Letters of Recommendation

A few years ago, I attended the NJACAC annual conference and had the opportunity to listen to David Weisbord, the Associate Director of Admissions at Columbia University speak how letters of recommendation from teachers and guidance counselors can impact an applicant in a positive way.  He identified the top ten areas of importance that he hopes to gleam from teacher and counselor letters of recommendation.

10) Academic and Non-Academic Strengths

  • Which subjects does the student stand out?
  • Does the student have a Special Talent?

9) Role Models?

  • Who are the student’s role models? Teachers, politicians, artists, family members, athletes?

8) Demonstration of strong character and maturity

  • Has the student overcome life adversity?
  • Is the student an effective handler of stress and time?
  • What family obligations does the student have?

7) Assertive or Laid-back

  • How likely is the student to thrive in certain environment
  • Is the student a change agent?

6) Student’s Best work in the classroom

  • Was there a defining paper, research project, science lab work, or art work?

5) Intellectual curiosity

  • Is the student a voracious reader?
  • Does he take any independent study classes?
  • Is she a learner of foreign languages?
  • Does student enroll in college courses for personal enrichment and not for college?

4) Embrace diversity on college campus environment

  • Does student have an active voice for diversity?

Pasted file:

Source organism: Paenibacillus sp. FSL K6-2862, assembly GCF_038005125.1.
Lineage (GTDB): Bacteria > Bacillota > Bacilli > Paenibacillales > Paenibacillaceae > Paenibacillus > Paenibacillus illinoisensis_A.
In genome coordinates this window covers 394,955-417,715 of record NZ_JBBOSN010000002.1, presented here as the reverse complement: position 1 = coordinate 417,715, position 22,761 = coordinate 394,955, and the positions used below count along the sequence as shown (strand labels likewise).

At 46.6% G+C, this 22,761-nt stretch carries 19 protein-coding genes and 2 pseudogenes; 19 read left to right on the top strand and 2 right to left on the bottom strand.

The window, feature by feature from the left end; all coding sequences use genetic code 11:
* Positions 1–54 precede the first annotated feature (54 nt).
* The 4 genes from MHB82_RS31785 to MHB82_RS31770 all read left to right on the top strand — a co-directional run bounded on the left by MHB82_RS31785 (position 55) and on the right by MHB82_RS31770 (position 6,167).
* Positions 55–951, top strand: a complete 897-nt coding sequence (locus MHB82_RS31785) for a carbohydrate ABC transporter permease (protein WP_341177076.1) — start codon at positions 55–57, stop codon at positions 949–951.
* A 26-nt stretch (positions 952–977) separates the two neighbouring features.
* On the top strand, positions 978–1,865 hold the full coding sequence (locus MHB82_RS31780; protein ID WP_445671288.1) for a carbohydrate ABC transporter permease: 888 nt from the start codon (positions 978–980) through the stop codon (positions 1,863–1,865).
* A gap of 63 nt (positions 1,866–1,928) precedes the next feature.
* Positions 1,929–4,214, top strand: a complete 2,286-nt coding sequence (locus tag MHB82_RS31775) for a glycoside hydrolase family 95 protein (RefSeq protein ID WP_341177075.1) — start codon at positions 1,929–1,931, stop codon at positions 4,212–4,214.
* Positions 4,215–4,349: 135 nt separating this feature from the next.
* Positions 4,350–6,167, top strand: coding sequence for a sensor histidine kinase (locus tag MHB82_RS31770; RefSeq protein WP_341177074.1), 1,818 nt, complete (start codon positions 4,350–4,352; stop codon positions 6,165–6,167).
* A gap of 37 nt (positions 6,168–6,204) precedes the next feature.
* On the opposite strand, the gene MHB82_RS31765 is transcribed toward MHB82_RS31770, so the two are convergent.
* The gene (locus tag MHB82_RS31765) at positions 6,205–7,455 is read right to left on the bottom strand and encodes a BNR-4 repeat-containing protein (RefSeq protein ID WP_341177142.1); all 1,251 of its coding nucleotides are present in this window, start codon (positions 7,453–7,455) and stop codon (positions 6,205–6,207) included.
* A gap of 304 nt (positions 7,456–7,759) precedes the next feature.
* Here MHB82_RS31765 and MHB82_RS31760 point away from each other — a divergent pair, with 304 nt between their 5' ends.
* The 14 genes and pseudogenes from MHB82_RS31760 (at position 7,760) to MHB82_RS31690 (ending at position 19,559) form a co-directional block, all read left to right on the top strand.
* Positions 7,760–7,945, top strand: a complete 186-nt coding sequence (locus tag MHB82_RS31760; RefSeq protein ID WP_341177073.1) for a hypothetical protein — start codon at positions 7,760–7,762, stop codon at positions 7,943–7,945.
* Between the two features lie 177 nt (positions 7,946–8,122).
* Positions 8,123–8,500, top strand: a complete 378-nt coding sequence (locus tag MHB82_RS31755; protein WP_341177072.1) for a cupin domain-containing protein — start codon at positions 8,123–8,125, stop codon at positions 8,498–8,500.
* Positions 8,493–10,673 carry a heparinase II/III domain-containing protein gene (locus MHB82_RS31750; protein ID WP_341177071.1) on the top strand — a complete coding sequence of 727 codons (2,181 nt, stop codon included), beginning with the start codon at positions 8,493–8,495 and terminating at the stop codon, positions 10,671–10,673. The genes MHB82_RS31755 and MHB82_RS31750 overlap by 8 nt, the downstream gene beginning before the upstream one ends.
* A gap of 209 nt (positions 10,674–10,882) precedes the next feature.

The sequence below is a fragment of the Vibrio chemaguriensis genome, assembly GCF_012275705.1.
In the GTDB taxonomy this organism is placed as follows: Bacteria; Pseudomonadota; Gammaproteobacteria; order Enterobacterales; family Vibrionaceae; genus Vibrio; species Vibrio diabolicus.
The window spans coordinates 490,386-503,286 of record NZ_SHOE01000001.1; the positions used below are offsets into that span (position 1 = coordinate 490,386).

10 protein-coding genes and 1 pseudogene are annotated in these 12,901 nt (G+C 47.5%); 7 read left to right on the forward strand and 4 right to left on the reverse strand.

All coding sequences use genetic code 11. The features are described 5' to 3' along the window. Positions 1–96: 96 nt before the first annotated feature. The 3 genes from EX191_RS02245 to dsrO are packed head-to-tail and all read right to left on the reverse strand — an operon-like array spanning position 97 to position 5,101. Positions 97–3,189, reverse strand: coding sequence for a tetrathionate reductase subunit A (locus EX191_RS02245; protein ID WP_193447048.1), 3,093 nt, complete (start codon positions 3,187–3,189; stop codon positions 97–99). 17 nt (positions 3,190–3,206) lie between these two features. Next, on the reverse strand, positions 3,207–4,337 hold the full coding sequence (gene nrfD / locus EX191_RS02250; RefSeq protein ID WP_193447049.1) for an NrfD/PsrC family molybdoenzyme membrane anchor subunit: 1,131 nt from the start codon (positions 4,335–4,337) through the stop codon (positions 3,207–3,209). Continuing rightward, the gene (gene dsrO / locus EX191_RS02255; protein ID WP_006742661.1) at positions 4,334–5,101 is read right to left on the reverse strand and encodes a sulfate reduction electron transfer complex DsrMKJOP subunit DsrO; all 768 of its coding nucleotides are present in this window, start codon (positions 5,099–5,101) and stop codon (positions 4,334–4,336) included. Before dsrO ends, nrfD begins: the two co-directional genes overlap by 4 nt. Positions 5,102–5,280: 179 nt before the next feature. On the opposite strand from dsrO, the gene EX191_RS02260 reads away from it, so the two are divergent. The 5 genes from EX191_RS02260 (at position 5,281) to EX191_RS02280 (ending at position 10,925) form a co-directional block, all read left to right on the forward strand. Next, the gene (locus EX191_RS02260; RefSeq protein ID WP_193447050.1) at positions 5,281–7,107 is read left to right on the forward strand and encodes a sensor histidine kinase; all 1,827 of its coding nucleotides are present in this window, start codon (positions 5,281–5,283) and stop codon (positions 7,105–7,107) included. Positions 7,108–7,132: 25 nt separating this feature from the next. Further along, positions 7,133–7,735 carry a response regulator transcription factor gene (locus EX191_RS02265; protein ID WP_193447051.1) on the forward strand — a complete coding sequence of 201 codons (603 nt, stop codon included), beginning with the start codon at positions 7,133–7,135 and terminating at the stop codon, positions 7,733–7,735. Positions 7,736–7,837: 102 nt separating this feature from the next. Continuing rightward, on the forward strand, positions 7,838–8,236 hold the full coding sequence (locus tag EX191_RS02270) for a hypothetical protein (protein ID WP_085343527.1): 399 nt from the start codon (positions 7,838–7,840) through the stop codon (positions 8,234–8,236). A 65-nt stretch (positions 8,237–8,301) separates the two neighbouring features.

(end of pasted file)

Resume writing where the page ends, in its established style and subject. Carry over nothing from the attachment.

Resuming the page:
• Does he interact with different people?
  • Is she open-minded?

3) High School and Community service

  • Do student do it for themselves or just to get into college?
  • Did student found a club?
  • Was there a four-year commitment?
  • Was there a summer commitment too?

2) Leadership without a title

  • Did student lose election but stay active in the club?
  • Did she organize a food or clothing drive?
  • Did he do clerical work?
  • Did student promote school spirit?

1) Left their mark

  • Will you remember this student a few years after graduation?
  • Was he a role model to freshmen and sophomores?
  • Can we expect the same commitment on the collegiate level?

So as you ask your teachers for letters of recommendation, think about who will be able to speak to some of these areas the best.  Since teachers get booked early, we recommend asking your teachers at the end of junior year.

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